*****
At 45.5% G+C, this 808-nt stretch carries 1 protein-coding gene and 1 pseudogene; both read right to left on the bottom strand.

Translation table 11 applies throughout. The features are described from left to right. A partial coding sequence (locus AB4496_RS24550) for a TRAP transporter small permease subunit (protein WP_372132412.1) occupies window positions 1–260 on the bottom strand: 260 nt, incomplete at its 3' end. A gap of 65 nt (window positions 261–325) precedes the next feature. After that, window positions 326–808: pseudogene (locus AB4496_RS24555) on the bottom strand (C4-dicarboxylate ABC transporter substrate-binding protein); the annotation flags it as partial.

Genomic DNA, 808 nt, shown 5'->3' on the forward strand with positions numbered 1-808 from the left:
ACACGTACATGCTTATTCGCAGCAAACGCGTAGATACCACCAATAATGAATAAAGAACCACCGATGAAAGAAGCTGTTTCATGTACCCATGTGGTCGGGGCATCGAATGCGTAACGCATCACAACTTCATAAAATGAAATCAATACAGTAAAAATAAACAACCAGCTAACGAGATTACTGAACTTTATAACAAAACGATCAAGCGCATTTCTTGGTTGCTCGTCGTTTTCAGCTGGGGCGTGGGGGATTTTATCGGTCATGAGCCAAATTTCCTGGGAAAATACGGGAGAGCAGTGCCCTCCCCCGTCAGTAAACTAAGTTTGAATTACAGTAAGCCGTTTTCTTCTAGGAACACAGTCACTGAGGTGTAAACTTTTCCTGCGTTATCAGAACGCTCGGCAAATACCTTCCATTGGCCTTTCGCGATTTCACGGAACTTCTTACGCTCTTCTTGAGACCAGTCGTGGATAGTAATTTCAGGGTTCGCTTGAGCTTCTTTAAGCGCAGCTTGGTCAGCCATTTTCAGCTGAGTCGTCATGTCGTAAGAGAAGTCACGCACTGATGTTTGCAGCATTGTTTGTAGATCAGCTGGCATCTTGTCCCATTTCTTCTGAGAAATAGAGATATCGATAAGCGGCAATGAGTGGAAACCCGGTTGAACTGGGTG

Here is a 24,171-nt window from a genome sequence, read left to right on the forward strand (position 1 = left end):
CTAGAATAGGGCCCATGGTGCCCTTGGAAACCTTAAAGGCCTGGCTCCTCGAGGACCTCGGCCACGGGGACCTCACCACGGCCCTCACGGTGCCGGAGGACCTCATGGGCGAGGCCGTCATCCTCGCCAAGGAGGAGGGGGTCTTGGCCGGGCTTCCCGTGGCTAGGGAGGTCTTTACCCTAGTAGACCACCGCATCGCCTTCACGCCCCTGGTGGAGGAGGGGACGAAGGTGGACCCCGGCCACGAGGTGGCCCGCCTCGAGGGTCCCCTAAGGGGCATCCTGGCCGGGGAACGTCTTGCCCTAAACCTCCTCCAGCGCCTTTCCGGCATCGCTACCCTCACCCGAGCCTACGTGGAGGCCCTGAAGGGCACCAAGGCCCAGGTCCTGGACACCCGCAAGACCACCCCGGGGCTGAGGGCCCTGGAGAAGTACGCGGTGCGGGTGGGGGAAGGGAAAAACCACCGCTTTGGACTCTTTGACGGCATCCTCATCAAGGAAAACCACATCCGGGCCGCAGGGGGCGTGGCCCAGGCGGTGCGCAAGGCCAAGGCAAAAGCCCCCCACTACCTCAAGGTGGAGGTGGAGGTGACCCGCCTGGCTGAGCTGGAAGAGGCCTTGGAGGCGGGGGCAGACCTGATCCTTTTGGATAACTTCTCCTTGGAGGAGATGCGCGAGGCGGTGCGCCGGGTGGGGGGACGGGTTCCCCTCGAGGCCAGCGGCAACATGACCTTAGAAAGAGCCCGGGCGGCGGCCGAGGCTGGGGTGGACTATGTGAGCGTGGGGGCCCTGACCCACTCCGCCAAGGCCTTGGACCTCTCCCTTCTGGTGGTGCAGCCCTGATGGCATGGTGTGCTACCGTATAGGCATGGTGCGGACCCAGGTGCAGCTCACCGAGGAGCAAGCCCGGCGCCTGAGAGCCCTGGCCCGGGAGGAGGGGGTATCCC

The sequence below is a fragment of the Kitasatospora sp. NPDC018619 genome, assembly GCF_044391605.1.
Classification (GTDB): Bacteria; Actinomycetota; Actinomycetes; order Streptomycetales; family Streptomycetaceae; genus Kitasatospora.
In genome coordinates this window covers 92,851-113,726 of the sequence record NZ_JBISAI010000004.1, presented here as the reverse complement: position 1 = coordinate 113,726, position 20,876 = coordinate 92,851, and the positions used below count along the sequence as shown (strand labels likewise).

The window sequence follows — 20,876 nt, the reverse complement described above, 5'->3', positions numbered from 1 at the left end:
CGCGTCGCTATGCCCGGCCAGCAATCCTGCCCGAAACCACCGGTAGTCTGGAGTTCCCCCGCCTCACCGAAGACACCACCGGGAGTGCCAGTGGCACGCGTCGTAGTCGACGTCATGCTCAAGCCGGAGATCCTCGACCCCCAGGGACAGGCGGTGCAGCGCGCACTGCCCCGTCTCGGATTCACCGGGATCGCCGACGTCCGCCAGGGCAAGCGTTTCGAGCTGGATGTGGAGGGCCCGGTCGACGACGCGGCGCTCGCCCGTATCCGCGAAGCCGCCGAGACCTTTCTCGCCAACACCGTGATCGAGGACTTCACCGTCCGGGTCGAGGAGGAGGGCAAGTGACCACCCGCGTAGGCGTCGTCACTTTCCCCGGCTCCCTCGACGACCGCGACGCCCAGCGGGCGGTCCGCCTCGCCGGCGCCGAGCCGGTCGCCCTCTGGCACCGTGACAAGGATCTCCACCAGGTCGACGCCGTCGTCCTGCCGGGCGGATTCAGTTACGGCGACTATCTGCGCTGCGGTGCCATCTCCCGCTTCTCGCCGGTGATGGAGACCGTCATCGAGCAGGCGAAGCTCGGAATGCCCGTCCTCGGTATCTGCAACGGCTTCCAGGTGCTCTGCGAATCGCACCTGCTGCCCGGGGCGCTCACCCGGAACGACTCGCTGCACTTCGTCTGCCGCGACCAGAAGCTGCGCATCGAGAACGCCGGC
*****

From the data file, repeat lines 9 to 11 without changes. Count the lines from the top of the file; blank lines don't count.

In genome coordinates this window covers 92,851-113,726 of the sequence record NZ_JBISAI010000004.1, presented here as the reverse complement: position 1 = coordinate 113,726, position 20,876 = coordinate 92,851, and the positions used below count along the sequence as shown (strand labels likewise).

The window sequence follows — 20,876 nt, the reverse complement described above, 5'->3', positions numbered from 1 at the left end:
CGCGTCGCTATGCCCGGCCAGCAATCCTGCCCGAAACCACCGGTAGTCTGGAGTTCCCCCGCCTCACCGAAGACACCACCGGGAGTGCCAGTGGCACGCGTCGTAGTCGACGTCATGCTCAAGCCGGAGATCCTCGACCCCCAGGGACAGGCGGTGCAGCGCGCACTGCCCCGTCTCGGATTCACCGGGATCGCCGACGTCCGCCAGGGCAAGCGTTTCGAGCTGGATGTGGAGGGCCCGGTCGACGACGCGGCGCTCGCCCGTATCCGCGAAGCCGCCGAGACCTTTCTCGCCAACACCGTGATCGAGGACTTCACCGTCCGGGTCGAGGAGGAGGGCAAGTGACCACCCGCGTAGGCGTCGTCACTTTCCCCGGCTCCCTCGACGACCGCGACGCCCAGCGGGCGGTCCGCCTCGCCGGCGCCGAGCCGGTCGCCCTCTGGCACCGTGACAAGGATCTCCACCAGGTCGACGCCGTCGTCCTGCCGGGCGGATTCAGTTACGGCGACTATCTGCGCTGCGGTGCCATCTCCCGCTTCTCGCCGGTGATGGAGACCGTCATCGAGCAGGCGAAGCTCGGAATGCCCGTCCTCGGTATCTGCAACGGCTTCCAGGTGCTCTGCGAATCGCACCTGCTGCCCGGGGCGCTCACCCGGAACGACTCGCTGCACTTCGTCTGCCGCGACCAGAAGCTGCGCATCGAGAACGCCGGC